If the reader of these pages finds in them more than he thinks proper about the Idealist philosophy, he will also, it is to be feared, find much less than he thinks proper about those startling developments in science which occupy the central place in so many recent philosophical works. He will find, indeed, almost literally nothing at all about them. Here again I am quite impenitent. I do not believe that on any single major issue raised in this book has the scientist any relevant comment to make. Philosophy's present preoccupation with, and humility before the claims of, physical science - part cause and part effect of the recoil from the too confident syntheses of Idealism - is, in my judgment, a disaster to philosophy; and perhaps, in encouraging the diversion of so much scientific energy into channels where progress is impossible by the methods of science, a minor disaster to science also. It is easy enough to understand why the scientist should have been temporarily intoxicated and the philosopher temporarily intimidated; but it is surely more than time now that philosophy reasserted its autonomy. The philosopher is not a kind of 'odd job man' in the field of knowledge. He has his own province, the province of the 'ultimate' - even though it should prove that it is but a 'human' ultimate of which he can gain positive knowledge. Into this demesne the scientist has, on the basis of a purely scientific culture, no right whatsoever to stray, whether in the interests of a materialistic or a spiritualistic view of life. It is an old story that the abstractness of science, and its dependence upon presuppositions which it is not its business to examine, preclude science from any legitimate claim to ulti-macy for its results. Why it should be supposed that recent advances in the findings of science - however exciting - should in any way mitigate the disqualifications intrinsic in the method of science, is a question which the 'scientific' philosopher seems to me never to face. Not, of course, that the philosopher will omit to utilise with gratitude the accredited results of scientific investigation in any comprehensive cosmic picture which he may eventually feel empowered to offer. But these 'results' as they come from the scientist are one thing: they may wear a very different guise indeed when apportioned to their place in the economy of a system which ignores no aspect of experience - not even that 'thinking' through which science itself comes to be.

I should like to append an apologetic word about my adoption of the title 'supra-rationalism' to stand for the metaphysical unity of this study. The pretentiousness of employing a private 'ism' appals me so much that only the intolerable character of the circumlocutions in which I found myself involved in the effort to avoid any such coinage has reconciled me to its practice. The term 'supra-relationalism' would have better satisfied my sense of indebtedness to Bradley. But this term, which would add a syllable to a word already plentifully endowed in that respect, has the disadvantage of suggesting a line of advance in Bradley's thought which, in view of the notorious ambiguity of the term 'relation,' I have been somewhat anxious to avoid.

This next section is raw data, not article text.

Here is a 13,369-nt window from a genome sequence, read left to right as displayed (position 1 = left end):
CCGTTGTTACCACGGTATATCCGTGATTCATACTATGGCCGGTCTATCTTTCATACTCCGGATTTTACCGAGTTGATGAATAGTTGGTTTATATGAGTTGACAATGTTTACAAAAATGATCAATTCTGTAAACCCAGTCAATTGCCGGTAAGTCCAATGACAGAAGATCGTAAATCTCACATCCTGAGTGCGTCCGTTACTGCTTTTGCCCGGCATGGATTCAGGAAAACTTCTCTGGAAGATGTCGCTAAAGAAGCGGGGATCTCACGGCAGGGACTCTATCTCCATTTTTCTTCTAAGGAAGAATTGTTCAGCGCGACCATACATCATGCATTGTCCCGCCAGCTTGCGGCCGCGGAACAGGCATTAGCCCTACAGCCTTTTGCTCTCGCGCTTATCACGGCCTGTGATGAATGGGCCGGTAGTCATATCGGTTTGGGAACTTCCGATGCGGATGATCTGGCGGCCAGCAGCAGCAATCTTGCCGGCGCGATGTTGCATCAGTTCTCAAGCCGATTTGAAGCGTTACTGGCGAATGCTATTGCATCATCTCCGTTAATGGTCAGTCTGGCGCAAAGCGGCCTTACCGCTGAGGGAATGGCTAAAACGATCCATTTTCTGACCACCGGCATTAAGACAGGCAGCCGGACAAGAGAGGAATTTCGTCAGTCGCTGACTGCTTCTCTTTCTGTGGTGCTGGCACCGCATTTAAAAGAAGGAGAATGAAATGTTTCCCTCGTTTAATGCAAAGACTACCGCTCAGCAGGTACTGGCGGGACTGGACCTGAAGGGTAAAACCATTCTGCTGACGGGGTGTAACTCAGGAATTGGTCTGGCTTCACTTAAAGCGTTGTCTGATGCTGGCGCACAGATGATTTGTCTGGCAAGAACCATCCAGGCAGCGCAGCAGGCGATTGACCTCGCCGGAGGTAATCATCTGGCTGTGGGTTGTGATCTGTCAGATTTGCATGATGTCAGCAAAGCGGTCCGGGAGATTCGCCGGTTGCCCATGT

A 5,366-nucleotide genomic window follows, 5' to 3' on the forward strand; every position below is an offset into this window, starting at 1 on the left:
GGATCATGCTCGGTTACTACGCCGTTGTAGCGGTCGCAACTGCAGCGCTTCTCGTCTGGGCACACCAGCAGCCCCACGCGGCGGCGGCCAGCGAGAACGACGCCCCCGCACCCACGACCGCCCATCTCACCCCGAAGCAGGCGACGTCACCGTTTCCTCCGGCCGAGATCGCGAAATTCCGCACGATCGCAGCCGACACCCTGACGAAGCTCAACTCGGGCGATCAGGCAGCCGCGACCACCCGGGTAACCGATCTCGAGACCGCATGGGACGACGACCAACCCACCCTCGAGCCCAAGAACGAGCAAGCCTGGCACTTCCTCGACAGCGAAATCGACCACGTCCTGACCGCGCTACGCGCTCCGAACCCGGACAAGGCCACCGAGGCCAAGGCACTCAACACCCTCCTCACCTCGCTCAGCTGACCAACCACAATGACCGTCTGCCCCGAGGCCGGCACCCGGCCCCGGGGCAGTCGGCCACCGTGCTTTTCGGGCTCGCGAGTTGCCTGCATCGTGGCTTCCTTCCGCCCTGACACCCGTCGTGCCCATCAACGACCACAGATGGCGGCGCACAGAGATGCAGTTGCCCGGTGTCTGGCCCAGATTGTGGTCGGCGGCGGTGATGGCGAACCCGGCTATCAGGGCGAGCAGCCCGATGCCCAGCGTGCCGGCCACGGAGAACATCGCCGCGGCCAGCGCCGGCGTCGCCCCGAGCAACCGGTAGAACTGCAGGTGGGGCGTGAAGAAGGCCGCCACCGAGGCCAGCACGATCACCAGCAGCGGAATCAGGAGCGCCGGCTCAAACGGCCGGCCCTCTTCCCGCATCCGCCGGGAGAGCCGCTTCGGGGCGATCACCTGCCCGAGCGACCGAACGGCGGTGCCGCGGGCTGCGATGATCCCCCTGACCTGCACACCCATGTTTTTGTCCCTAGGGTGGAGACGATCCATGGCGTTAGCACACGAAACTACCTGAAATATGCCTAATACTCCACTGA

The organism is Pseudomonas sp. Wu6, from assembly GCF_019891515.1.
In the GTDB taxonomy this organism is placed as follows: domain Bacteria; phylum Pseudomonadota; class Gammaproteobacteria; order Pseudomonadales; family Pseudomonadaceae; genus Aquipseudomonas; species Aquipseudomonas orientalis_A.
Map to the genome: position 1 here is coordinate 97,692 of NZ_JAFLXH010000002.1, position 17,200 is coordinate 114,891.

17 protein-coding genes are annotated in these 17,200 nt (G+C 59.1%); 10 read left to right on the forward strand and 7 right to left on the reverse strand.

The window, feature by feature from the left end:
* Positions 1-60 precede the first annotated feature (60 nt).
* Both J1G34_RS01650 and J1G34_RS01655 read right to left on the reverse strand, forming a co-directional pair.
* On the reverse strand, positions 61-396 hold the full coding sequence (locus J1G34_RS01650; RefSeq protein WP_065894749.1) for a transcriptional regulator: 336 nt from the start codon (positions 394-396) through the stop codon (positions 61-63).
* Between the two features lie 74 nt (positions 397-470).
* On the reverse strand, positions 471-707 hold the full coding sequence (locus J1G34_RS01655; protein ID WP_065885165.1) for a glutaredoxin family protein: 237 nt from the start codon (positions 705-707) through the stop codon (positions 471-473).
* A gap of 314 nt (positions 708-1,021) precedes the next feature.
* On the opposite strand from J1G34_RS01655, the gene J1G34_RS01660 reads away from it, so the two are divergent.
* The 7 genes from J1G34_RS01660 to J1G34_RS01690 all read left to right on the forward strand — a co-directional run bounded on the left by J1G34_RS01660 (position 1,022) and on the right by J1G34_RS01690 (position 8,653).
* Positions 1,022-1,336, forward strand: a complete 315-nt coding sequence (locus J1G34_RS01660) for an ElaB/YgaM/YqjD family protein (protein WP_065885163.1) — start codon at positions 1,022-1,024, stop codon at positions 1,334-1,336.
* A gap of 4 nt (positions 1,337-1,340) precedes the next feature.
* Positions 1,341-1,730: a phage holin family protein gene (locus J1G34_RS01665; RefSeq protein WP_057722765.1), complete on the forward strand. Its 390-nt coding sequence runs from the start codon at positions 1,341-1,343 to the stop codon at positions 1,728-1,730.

I pass finally to the pleasant task of thanking those who have helped me with the composition of this book. My obligations are great indeed. The Master of Balliol and Dr H. J. W. Hetherington (both one-time occupants of the Chair of Moral Philosophy in this University) were kind enough to read, and to offer very valuable comments upon, an early draft of the book; and a like service has been performed by Professor A. A. Bowman, Professor of Moral Philosophy, and Professor H. J. Paton, Professor of Logic and Rhetoric, of this University. In its later stages the book has owed most to Mr W. F. R. Hardie, M.A., Fellow of Corpus Christi College, Oxford, whose sureness of insight into what I wanted to say - and, at times, into what I ought to be saying but didn't much want to say - has saved me from many pitfalls. Mr Hardie has also been good enough to share with Mr George Brown, M.A., Lecturer in Logic, and Mr A. L. Macfie, M.A., LL.B., Lecturer in Economics (both of this University), the tedious task of proof-reading. Finally, I am glad to have an opportunity of acknowledging my indebtedness to Messrs Allen and Unwin's Philosophical Reader, whose advice has led to the removal of many defects. To all of these gentlemen I offer my most grateful thanks.

It remains only to add that, in view of the character of the work, I have judged the interests of the reader to be better served by the provision of an analytical table of contents than by an index.